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Can you dual-boot arch linux with Windows ?


Here is my current dilemna; I have Windows still on my netbook for the only reason that I use it for gaming .

Other than that I have Linux Mint dual-booted with it .

Now my question is, can I just instruct arch to install into the already existing linux partition, formatting it and making it it's home, or do I have to delete it, thus rendering my computer inoperable until I successfully dualboot arch with it ? :blink:

Or should I take a different approach altogether, and triple boot my netbook with arch, mint, and windows, and then from there delete the mint partition and allocate the free space accordingly using easeus partition master (another reason I still have windows) ?

Please help . D:

PS. I think the Linux forum should include an "Other" section in "Distributions" . >.>


  • mfillpot
    mfillpot Posts: 2,177
    You can install any Linux based distro into an existing linux based partition, however if you are referring to the root partition then you will want to use a freshly formatted or blank partition to guarantee that it does not have conflicts with any existing files.

    In my system I have several blank ext4 formatted partitions that I use at various points to physically install various distros for testing, I have not experienced any issues with the use of partitions, the only issue I can see is that the newly installed distro may try to overwrite the bootlaoder, but that is not a partition issue.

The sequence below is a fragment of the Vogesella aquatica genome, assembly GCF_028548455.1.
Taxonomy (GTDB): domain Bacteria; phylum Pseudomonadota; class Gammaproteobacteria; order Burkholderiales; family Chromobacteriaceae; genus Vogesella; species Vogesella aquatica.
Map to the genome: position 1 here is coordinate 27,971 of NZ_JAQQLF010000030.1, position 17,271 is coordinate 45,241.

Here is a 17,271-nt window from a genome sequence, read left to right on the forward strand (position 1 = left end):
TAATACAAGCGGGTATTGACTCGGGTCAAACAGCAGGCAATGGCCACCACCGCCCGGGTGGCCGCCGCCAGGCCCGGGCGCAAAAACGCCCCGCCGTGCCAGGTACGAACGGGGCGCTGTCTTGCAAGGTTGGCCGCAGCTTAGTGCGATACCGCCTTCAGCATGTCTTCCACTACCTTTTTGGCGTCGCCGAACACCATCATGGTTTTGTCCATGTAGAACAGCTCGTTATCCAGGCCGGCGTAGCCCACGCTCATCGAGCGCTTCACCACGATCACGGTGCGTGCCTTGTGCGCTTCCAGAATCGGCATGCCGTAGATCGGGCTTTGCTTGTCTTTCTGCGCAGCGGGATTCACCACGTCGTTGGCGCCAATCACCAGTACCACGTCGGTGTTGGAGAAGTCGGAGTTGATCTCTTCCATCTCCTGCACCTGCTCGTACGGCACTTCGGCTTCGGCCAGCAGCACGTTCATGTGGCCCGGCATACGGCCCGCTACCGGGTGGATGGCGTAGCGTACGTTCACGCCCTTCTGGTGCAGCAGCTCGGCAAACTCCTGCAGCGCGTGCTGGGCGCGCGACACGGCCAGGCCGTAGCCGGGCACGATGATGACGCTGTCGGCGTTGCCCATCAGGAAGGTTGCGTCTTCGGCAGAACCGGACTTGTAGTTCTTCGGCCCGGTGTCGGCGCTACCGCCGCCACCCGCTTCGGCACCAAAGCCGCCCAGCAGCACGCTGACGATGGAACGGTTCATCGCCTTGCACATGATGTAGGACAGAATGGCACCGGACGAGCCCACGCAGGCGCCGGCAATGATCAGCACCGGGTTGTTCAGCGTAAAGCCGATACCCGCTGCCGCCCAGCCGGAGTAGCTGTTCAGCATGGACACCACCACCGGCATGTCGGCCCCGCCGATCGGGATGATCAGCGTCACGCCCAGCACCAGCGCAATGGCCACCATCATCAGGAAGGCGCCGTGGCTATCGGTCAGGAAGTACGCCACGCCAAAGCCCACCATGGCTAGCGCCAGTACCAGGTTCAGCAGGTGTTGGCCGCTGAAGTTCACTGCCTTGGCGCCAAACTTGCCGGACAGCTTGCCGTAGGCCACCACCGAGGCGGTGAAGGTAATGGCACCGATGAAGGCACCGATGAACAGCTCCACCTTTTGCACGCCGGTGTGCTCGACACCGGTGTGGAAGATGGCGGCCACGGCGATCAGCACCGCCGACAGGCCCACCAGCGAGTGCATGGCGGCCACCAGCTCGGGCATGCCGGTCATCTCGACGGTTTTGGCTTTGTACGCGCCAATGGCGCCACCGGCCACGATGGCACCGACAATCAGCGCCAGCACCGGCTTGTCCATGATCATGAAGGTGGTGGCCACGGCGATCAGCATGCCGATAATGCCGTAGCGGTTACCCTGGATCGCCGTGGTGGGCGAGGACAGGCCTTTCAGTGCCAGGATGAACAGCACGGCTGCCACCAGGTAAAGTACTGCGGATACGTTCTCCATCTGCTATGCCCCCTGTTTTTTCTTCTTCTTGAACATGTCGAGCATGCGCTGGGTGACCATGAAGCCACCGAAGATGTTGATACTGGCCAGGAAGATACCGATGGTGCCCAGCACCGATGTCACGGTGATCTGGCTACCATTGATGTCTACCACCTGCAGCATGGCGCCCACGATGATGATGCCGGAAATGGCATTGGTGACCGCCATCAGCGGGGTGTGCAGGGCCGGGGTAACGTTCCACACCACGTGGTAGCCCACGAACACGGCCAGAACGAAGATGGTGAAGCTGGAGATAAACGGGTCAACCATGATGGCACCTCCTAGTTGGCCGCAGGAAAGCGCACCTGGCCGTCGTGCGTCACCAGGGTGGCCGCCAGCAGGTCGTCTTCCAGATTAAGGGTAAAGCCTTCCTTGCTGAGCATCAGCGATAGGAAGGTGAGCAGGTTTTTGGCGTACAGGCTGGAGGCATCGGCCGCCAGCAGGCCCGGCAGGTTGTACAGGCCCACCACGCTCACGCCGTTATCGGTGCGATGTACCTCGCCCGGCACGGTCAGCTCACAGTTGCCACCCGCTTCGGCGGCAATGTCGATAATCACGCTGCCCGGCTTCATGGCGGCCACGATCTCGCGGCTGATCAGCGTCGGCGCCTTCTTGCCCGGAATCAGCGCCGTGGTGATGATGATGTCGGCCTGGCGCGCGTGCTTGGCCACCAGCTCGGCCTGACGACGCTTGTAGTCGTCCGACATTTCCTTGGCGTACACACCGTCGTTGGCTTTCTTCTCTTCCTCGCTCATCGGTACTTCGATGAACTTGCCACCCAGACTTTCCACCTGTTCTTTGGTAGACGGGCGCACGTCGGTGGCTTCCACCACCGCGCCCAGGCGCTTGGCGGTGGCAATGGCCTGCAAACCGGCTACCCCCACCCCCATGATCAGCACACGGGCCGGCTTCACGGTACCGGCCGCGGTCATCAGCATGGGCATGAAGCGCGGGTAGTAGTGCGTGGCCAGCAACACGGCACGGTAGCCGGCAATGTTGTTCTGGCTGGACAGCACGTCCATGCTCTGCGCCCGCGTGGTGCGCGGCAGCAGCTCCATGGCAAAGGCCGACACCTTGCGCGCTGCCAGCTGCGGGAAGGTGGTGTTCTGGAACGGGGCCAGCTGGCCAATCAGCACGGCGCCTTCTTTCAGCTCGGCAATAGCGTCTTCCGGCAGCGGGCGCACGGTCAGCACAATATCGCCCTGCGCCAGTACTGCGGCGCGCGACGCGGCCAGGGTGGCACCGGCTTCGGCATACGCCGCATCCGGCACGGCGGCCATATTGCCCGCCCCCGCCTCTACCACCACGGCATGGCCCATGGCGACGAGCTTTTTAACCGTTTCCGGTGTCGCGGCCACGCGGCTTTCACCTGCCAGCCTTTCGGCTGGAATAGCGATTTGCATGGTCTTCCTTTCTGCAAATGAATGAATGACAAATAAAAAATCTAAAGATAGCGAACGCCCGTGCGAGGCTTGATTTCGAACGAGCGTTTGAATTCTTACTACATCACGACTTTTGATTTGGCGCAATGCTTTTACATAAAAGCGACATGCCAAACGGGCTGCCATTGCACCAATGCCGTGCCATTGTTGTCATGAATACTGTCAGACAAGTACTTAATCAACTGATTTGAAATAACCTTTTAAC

• chekkizhar
    chekkizhar Posts: 182
    A simple solution, I prefer for those, not ready to play with bootloader stuff is, Install Windows first, then install any flavor of Linux, it will automatically do everything with out making you to worry about preserving Windows.[of-course you should NOT choose "use entire partition during installation"]

    If you install windows, that will overwrite in first sector of hard drive and recovering involves different steps, based on linux flavor.

    So, Install Windows then Install your fav linux. You will automatically get a dual boot. That is the beauty of LINUX


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